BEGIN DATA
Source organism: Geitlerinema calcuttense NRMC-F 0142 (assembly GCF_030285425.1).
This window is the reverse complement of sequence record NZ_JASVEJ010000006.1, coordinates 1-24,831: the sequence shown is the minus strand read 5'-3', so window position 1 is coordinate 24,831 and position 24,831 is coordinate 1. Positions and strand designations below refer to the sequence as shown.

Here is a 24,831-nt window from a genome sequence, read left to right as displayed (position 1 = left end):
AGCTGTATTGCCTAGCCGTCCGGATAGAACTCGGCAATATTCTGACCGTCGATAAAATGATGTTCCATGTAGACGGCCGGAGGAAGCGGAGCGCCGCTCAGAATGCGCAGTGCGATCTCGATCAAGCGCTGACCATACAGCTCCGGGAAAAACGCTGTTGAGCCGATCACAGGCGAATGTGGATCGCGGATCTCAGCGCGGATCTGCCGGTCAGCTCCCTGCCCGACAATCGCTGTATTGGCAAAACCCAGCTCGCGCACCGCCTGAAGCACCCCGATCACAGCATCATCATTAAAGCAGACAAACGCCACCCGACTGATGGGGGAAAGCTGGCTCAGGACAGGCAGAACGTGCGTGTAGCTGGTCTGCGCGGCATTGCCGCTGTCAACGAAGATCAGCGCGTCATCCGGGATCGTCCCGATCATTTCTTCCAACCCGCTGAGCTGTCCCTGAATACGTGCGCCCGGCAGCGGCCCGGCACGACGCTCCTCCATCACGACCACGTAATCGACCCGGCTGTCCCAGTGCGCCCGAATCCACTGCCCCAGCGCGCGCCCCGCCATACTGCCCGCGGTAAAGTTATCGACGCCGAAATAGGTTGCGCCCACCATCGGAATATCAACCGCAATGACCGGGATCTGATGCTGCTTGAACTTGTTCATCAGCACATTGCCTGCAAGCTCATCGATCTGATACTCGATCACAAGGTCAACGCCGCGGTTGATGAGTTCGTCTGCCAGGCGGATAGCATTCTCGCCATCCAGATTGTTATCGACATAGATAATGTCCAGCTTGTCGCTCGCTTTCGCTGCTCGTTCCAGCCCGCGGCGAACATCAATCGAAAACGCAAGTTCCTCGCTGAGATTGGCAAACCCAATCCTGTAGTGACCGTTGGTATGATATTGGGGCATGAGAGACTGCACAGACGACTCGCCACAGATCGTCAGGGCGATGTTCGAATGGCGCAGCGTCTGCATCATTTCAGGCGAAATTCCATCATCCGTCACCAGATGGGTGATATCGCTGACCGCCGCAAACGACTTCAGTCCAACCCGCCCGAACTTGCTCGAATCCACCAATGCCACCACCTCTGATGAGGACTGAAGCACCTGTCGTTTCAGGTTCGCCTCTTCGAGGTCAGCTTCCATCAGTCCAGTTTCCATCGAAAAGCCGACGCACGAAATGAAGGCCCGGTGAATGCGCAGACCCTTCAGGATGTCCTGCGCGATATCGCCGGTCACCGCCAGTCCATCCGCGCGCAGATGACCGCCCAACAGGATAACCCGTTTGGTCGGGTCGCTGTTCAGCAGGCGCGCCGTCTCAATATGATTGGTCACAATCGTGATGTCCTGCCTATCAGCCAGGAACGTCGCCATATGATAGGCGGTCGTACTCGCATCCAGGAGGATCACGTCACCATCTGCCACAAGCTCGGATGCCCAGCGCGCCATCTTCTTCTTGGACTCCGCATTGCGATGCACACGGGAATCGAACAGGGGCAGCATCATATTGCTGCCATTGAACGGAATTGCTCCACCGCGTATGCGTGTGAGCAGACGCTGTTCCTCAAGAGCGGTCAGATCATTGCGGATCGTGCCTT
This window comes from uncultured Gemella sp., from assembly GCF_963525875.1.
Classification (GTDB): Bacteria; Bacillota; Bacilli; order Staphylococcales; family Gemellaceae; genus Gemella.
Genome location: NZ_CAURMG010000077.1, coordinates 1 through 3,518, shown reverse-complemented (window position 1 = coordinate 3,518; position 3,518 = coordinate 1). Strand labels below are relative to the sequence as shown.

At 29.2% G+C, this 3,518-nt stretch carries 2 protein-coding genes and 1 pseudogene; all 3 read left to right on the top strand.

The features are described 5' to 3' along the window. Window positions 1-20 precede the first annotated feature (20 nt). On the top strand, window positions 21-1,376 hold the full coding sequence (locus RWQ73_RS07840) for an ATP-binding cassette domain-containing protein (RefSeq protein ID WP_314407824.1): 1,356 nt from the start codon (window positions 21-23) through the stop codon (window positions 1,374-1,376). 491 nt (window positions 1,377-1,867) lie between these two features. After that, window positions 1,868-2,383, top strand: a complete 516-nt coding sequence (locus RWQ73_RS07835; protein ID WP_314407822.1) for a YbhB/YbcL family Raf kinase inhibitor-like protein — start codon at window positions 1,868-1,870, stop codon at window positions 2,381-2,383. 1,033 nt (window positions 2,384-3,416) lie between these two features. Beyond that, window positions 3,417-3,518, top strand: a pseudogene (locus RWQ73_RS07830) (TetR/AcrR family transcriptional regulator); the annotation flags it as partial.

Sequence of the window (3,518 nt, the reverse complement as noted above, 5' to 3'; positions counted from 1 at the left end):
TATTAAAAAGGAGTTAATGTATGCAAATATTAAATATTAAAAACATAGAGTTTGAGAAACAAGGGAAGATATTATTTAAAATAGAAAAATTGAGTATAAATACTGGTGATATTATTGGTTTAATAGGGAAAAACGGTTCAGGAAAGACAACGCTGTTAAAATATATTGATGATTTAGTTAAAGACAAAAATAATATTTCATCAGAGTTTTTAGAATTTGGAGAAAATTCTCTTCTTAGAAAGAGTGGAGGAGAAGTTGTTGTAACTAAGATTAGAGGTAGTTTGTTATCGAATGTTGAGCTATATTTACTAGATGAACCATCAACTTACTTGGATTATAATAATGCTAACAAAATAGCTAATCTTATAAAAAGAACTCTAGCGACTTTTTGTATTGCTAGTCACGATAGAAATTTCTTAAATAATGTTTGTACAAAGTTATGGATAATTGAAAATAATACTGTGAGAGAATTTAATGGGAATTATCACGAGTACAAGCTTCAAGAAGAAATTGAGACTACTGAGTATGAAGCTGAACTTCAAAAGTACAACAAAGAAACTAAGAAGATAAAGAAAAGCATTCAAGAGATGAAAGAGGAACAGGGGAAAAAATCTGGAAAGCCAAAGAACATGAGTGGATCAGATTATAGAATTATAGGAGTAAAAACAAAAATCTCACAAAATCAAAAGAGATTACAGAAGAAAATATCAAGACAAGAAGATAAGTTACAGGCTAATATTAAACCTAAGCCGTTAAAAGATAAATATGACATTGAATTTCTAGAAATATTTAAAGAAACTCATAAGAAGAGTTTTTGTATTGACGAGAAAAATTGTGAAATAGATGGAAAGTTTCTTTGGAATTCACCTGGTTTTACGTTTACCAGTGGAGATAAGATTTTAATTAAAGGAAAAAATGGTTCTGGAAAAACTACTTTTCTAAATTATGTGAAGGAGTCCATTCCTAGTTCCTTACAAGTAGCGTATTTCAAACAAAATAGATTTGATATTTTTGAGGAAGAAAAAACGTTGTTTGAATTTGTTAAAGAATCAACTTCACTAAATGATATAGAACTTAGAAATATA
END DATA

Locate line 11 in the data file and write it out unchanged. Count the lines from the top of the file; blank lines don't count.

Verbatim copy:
TATTAAAAAGGAGTTAATGTATGCAAATATTAAATATTAAAAACATAGAGTTTGAGAAACAAGGGAAGATATTATTTAAAATAGAAAAATTGAGTATAAATACTGGTGATATTATTGGTTTAATAGGGAAAAACGGTTCAGGAAAGACAACGCTGTTAAAATATATTGATGATTTAGTTAAAGACAAAAATAATATTTCATCAGAGTTTTTAGAATTTGGAGAAAATTCTCTTCTTAGAAAGAGTGGAGGAGAAGTTGTTGTAACTAAGATTAGAGGTAGTTTGTTATCGAATGTTGAGCTATATTTACTAGATGAACCATCAACTTACTTGGATTATAATAATGCTAACAAAATAGCTAATCTTATAAAAAGAACTCTAGCGACTTTTTGTATTGCTAGTCACGATAGAAATTTCTTAAATAATGTTTGTACAAAGTTATGGATAATTGAAAATAATACTGTGAGAGAATTTAATGGGAATTATCACGAGTACAAGCTTCAAGAAGAAATTGAGACTACTGAGTATGAAGCTGAACTTCAAAAGTACAACAAAGAAACTAAGAAGATAAAGAAAAGCATTCAAGAGATGAAAGAGGAACAGGGGAAAAAATCTGGAAAGCCAAAGAACATGAGTGGATCAGATTATAGAATTATAGGAGTAAAAACAAAAATCTCACAAAATCAAAAGAGATTACAGAAGAAAATATCAAGACAAGAAGATAAGTTACAGGCTAATATTAAACCTAAGCCGTTAAAAGATAAATATGACATTGAATTTCTAGAAATATTTAAAGAAACTCATAAGAAGAGTTTTTGTATTGACGAGAAAAATTGTGAAATAGATGGAAAGTTTCTTTGGAATTCACCTGGTTTTACGTTTACCAGTGGAGATAAGATTTTAATTAAAGGAAAAAATGGTTCTGGAAAAACTACTTTTCTAAATTATGTGAAGGAGTCCATTCCTAGTTCCTTACAAGTAGCGTATTTCAAACAAAATAGATTTGATATTTTTGAGGAAGAAAAAACGTTGTTTGAATTTGTTAAAGAATCAACTTCACTAAATGATATAGAACTTAGAAATATA